Adrift. That is the kindest word that can be used to describe where our federal government’s leadership is at this moment. It started poorly with the presidential labeling of his most overused word today. It rhymes with “soaks,” “pokes,” or maybe “jokes,” but it ends with an “x.”
Governors and mayors across the country largely refused to wait for guidance from President Trump to respond to the pandemic, not because they wanted to cross him, but because he did not seize the moment and position himself as the one at the helm. Being “at the helm” is a nautical term that translates well here. The “helm” is the wheel or tiller used to steer a boat, and when there is no one there, the boat tends to go wherever the tide dictates.
I looked for a story rooted in some ancient folklore, preferably from Greek mythology, to explain the phrase more deeply but it turns out it just isn’t that complicated. In the White House on COVID-19, there is clearly no one at the helm.
What started for Trump as a strategy to pretend the coronovirus wasn’t real, then evolved into a strategy to downplay it into just another flu, has become nothing but a collection of incoherent spasms of noise. Earlier this week, Trump claimed to have “absolute” and “total” authority to decide when we “reopen the economy.” That claim took only minutes for an avalanche of bipartisan objections to pile up on top of the president, mainly citing the 10th Amendment to the U.S. Constitution. This seemingly limitless power Trump conjured for himself, paired well with his prior claim to have no responsibility for the measurably horrible initial response our nation has had to the pandemic.
Charlie Sykes, the conservative former radio talk show host and editor of The Bulwark wrote on Thursday, “There is something quintessentially Trumpian about the claim of total authority and zero responsibility. He alone can save us, he insists, but don’t blame him if he doesn’t.” Governors of both parties are playing nice with the president so they don’t have to feel his wrath when say Michigan needs ventilators from the national stockpile or when say New York needs healthcare capacity from military hospital boats.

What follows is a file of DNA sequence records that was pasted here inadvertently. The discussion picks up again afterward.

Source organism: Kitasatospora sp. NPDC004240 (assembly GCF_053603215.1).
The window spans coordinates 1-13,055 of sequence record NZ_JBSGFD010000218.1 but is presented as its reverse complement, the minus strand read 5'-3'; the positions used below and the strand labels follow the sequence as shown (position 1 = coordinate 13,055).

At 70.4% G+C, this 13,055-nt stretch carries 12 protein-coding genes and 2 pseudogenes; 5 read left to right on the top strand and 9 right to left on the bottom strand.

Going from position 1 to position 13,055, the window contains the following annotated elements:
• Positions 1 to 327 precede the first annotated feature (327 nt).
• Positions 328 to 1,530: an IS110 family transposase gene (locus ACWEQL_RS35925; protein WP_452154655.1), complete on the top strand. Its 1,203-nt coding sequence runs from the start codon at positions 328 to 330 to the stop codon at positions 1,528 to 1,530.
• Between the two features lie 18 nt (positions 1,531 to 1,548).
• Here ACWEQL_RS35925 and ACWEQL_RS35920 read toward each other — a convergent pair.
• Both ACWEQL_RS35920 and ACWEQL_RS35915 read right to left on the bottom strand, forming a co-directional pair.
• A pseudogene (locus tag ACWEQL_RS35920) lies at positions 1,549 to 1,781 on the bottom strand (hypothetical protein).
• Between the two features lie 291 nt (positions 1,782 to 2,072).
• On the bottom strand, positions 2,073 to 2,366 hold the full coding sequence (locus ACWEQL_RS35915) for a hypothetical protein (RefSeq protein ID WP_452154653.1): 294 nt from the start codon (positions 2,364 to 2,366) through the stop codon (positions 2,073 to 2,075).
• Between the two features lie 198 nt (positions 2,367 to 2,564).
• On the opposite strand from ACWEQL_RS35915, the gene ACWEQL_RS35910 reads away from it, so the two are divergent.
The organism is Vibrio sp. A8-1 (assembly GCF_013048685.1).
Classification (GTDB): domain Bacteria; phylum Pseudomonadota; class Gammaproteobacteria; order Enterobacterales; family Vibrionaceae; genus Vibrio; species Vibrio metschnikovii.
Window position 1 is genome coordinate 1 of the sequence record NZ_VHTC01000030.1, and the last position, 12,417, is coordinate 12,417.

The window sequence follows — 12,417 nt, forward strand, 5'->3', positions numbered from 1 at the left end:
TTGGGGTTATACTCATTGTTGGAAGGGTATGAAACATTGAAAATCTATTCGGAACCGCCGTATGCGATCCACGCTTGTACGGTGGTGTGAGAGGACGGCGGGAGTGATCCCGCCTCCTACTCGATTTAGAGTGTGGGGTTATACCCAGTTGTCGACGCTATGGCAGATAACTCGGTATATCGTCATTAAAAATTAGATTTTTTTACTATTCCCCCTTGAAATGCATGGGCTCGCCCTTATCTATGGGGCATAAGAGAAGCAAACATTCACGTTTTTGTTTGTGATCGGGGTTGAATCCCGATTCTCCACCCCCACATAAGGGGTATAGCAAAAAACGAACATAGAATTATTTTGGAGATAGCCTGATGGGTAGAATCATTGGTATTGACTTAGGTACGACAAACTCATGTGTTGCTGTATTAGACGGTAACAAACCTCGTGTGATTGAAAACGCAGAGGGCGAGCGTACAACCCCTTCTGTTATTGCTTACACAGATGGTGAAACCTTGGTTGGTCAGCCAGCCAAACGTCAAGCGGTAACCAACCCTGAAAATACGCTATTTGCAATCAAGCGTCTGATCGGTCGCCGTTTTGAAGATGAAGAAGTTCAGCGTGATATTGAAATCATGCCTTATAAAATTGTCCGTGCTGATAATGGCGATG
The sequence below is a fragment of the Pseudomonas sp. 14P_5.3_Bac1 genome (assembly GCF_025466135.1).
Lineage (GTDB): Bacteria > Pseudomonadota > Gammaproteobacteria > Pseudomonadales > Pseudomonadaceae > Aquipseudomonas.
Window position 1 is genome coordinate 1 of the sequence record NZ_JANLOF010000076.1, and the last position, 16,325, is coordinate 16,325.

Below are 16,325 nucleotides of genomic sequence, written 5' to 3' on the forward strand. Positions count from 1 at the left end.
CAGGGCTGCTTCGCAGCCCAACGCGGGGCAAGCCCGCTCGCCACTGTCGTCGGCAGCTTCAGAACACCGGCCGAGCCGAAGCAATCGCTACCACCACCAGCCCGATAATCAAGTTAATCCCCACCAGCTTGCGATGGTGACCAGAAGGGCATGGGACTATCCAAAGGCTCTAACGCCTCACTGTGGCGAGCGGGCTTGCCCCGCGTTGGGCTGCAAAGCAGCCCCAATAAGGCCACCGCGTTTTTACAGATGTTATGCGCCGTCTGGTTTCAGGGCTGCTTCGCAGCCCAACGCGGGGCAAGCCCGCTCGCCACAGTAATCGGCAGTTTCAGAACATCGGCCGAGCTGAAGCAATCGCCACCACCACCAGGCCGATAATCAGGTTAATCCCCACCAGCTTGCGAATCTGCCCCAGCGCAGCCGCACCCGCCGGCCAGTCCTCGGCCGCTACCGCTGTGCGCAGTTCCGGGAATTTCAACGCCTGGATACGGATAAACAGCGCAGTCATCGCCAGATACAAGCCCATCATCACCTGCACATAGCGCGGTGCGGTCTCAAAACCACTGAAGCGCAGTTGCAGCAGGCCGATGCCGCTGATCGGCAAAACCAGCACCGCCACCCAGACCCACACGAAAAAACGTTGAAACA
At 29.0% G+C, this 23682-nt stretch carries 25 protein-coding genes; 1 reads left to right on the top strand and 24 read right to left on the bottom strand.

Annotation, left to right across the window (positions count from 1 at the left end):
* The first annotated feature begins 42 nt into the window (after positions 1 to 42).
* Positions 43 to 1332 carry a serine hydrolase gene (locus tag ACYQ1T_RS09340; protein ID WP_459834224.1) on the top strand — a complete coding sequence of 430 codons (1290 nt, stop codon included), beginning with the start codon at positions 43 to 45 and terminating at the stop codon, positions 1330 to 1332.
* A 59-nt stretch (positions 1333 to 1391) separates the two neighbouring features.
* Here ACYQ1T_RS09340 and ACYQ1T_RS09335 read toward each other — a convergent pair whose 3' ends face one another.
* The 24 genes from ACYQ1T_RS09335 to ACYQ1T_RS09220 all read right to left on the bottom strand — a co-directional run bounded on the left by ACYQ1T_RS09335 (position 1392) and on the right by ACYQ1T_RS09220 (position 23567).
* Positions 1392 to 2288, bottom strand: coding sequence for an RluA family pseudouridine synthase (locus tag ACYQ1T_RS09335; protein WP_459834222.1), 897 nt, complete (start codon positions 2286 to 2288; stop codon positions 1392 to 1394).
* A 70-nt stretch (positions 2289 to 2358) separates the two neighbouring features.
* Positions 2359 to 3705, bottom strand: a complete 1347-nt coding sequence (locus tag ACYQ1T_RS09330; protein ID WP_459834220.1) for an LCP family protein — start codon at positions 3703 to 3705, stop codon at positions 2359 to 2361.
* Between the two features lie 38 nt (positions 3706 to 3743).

States have the authority to enforce things like stay-at-home orders. And they have the authority to modify or lift them. The pandemic is a national crisis though, and had the president led on it from the start, most states would have happily followed. But he didn’t, and still does not have any sort of visible strategy that states can unite around. The void is so deep, at least three coalitions of states have already sprung up for the purpose of cooperatively establishing economic plans for the easing of restrictions when things become more safe.
The president, any president, should have been forming and leading these coalitions. But they formed without even consulting him.
Approval ratings of governors of both parties across the country on average are a net twenty-five points higher than Trump’s. The president received an initial positive bump in his approval rating, but his daily press briefings have done nothing but accentuate his chaotic, undisciplined approach every evening for an hour or two. Gallup polling shows Trump’s ratings as the lowest they have been in five months.
By Thursday of this week, the Coronavirus Task Force had issued new guidelines in a three-phase approach that completely omits a plan for significant testing of Americans. The rollout of the guidelines featured a clarification by Trump’s team that governors can follow the guidelines or not. It is entirely up to them.
Americans have grown to trust Dr. Anthony Fauci and Dr. Deborah Birx, but the president keeps getting in their way. We are ending each day viewing these horrifying media events in the briefing room or the Rose Garden from our shelter in place locales, consistently feeling slightly worse than the day before. This week, the new communications team even showed a campaign-style video touting the White House response successes, which led to an epic meltdown between Trump and Paula Reid from CBS on how the administration wasted the entire month of February.
No other modern president would have so awkwardly punted his own presidency like this.
Adrift. That is what our federal government is right now. There is no one at the helm, and for President Trump, regaining that leadership role is no longer possible. By the time this ship approaches the shore, it will likely have an entirely new captain.